Pasquale Galante March 19, 1922 - July 11, 2008
BROOKLYN - Pasquale (Pat, P. Joseph) Galante, 86, long time resident of Waterbury, died July 11, 2008 in Brooklyn, Connecticut after a long illness. He was the husband of Dorothy H. (Champagne) Galante. Pat and Dot celebrated their 63rd wedding anniversary on May 5th, 2008. Pat was born on March 19th, 1922 in Brooklyn, New York, one of five children of the late Luigi and Mary (DiPaolo) Galante. His family moved to Waterbury when he was a young child and he lived there until May 2007, when he and Dot moved to Brooklyn Connecticut to be close to their children and grandchildren.
Pat worked at Chase Brass and Copper Company before serving as a Radio Operator in World War II. Chosen for specialized training, Pat served with the 27th Troop Carrier Squadron. As a Staff Sergeant crewing C-47's in the China-Burma-India Triangle, Pat flew over 600 hours in hundreds of missions over some of the roughest terrain in the world. Serving with distinction, he was the awarded the two highest combat air medals, the Distinguished Flying Cross with Oak Leaf Cluster and the Air Medal with Oak Leaf Cluster (Oak Leaf Clusters are the designation of receiving each medal more than once), the Asiatic Pacific Theater medal with three Bronze Stars and several other medals, including one from the Chinese Air Force for outstanding humanitarian service. Pat received the Purple Heart for wounds sustained when he was shot down over the CBI. The men with whom he served became his lifelong friends and he attended reunions of the 27th all over the country. After his return, Pat served in the Air Force Reserves and worked for the State of Connecticut as Chief Purchasing Agent, retiring in 1985.
Besides his wife Dot, Pat leaves his son and daughter-in-law, Richard and Janet Galante of Pomfret, CT. and his two daughters and sons-in-law, Meg Galante-DeAngelis and Mark DeAngelis of Willimantic, CT. and Michelle Galante-Plucenik and Rob Plucenik, of Brooklyn, CT. But his proudest legacy is in his grandchildren, Seth, Carlo and Emily Galante; Benjamin, Graham, Wheeler and Brighid DeAngelis; Alex and Andrea Plucenik; and Caitlin DeAngelis Hopkins and her husband, Peter, who Pat welcomed into the family with open arms last July. Pat also leaves his sisters, Dolores Ostroski and Gloria Iavasile, his brother and sister-in-law, Michael and Kathryn Galante, his sister-in-law, Lucy Galante, his best friend of 81 years, Jerome Arcaro and many nieces and nephews, great nieces and nephews , great - great nieces and nephews and friends. He was predeceased by his brother, Philip Galante.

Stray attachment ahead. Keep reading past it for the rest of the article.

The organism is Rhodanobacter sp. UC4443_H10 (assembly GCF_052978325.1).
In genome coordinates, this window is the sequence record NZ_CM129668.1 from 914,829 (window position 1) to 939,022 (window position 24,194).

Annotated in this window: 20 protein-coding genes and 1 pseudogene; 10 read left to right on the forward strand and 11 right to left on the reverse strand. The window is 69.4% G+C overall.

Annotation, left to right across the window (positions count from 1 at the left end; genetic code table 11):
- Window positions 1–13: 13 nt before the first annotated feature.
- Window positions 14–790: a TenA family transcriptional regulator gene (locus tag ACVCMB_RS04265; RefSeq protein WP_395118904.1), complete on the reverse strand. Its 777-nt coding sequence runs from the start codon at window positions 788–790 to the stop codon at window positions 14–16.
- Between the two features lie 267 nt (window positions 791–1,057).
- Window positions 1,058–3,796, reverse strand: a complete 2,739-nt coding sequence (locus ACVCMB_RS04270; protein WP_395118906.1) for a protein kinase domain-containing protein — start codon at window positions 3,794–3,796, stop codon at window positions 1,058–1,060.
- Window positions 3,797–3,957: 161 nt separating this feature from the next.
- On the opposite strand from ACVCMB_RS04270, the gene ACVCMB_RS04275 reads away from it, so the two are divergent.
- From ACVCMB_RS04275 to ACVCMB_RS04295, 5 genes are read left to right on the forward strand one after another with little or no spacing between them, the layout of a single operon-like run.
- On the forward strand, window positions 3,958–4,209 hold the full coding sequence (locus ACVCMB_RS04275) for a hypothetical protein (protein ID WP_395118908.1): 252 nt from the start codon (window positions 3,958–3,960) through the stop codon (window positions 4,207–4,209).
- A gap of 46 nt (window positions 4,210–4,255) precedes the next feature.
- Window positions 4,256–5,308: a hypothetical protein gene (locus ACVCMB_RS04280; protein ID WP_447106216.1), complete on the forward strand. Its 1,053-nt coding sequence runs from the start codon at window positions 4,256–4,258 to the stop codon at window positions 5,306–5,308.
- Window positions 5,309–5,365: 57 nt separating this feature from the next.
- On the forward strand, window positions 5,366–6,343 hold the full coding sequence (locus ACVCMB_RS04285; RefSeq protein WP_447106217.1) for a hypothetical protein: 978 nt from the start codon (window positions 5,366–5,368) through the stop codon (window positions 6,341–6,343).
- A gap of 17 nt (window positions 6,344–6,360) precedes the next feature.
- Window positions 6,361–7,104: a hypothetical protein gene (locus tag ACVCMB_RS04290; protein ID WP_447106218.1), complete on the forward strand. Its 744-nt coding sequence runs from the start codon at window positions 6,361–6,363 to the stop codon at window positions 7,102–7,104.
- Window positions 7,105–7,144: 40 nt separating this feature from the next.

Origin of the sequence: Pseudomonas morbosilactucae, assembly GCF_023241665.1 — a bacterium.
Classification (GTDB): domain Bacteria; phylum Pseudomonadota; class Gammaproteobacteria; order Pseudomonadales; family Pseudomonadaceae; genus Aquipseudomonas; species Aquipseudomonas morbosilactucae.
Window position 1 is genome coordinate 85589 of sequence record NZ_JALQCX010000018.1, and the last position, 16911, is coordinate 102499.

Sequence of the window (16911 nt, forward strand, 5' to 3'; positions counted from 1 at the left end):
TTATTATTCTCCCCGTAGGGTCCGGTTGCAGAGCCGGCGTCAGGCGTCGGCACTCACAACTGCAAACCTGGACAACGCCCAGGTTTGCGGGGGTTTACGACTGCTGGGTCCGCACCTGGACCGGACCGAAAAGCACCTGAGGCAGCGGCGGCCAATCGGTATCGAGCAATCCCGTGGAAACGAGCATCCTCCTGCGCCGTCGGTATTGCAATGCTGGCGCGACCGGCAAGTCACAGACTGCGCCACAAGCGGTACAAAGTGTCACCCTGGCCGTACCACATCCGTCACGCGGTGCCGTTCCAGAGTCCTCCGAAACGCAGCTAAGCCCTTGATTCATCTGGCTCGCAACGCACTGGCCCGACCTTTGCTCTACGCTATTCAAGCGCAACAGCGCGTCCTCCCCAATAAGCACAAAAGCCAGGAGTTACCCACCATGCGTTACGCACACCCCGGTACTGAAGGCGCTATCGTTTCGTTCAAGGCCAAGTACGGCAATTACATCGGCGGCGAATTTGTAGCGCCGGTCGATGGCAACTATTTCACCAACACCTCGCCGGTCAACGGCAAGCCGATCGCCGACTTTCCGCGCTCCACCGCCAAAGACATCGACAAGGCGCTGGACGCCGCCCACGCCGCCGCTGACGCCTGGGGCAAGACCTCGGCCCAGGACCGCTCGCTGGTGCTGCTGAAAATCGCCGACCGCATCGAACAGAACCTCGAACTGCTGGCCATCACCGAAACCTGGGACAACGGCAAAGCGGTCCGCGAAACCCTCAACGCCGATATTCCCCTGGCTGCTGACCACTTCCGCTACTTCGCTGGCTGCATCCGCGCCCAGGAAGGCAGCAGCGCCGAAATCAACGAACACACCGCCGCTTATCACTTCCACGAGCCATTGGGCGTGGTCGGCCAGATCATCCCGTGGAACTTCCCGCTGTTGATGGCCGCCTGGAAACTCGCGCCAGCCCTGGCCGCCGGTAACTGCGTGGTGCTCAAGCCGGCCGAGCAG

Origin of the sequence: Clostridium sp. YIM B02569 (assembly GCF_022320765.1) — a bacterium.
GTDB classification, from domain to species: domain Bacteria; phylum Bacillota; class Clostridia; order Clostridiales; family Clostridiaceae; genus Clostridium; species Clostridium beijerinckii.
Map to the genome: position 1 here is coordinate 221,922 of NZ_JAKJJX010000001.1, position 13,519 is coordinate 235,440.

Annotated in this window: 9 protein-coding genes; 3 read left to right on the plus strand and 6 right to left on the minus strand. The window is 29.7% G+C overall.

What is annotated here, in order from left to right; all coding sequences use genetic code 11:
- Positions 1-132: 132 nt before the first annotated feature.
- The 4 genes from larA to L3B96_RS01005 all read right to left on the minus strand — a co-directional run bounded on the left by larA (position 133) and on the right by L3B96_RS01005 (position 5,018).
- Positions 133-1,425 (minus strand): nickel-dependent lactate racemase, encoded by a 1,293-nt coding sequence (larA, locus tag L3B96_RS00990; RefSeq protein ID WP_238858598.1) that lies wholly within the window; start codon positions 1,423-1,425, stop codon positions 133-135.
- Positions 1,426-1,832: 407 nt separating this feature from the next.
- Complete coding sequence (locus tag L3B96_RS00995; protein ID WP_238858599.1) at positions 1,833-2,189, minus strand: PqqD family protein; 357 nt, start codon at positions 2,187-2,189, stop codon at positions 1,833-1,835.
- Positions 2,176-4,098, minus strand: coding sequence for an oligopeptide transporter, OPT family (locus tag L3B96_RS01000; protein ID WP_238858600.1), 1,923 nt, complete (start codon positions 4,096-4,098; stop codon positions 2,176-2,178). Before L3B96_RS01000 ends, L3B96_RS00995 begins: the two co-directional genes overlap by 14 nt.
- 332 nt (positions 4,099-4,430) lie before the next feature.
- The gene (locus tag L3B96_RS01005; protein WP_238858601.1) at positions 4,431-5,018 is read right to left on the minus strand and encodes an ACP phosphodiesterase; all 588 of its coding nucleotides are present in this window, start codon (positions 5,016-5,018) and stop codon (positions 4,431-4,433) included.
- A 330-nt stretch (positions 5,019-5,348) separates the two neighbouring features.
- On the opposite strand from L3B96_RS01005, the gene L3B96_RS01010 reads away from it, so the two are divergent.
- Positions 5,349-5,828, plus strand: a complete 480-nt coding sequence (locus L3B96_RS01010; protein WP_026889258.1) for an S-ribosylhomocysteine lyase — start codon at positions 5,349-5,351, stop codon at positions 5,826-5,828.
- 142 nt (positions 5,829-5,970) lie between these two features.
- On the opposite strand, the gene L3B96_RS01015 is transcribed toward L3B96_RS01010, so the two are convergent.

Pat loved all sorts of sports, but he was an especial fan of the Yankees. He enjoyed a good argument, whether it was about sports or politics but his ability to put people at ease usually left everyone in the conversation with a smile. Pat was a liberal who felt it was our duty to speak our minds and was a frequent caller of local, state and Federal officials when he felt they needed his voice of encouragement or disapproval. He was a man of conviction, always willing to lend a hand to a friend, a family member or a stranger without any thought of return. Pat was a great believer that the good that you do in the world comes back to you - he often said to his children, "If I am good to someone, maybe he'll be good to someone else in return." Patsy was teased by his brothers and sisters that he was his mother's favorite, and it was from her that he got his warm and open heart, his sense of humor, his love of life, and his ability to captivate with a story. He loved nothing better than to gather friends and family around a table after a great meal and regale them with stories. He will live on in these stories and his grandchildren will tell them to their grandchildren. Whether chaperoning a school field trip, sneaking an oversized refrigerator into a dorm room, cradling a grandchild in his arms, putting up a swing-set, remodeling a bathroom, traveling to New York City for a Yankee game or a Broadway show, or cooking Christmas Eve Dinner, Pat taught his family that they should always count on each other. He will live on in his children and grandchildren, who he taught to be fair and open minded, dedicated to family, hard working, strong and opinionated citizens and loyal friends. Arrangements: Funeral Mass Thursday 10 AM at the Immaculate Conception Church, 74 West Main Street Waterbury. Family and friends are asked to meet directly at the church. Burial of cremains will follow at Calvary Cemetery, with full military honors. Calling hours Wednesday at Chase Parkway Memorial/The Albini Family Funeral Home 430 Chase Parkway, Waterbury from 5 to 8 PM. In lieu of flowers, donations can be made to the Brooklyn PTO Boundless Playground Project, 119 Gorman Road, Brooklyn, Connecticut 06234, Attention: Nathan Ives. For More Info and On-line Condolences, Visit www.chaseparkwaymemorial.com
Thursday, July 17, 2008
My mother wrote the obituary that appeared in Monday's Norwich Bulletin. Exhibit A in how I inherited my penchant for writing at length rather than editing for conciseness.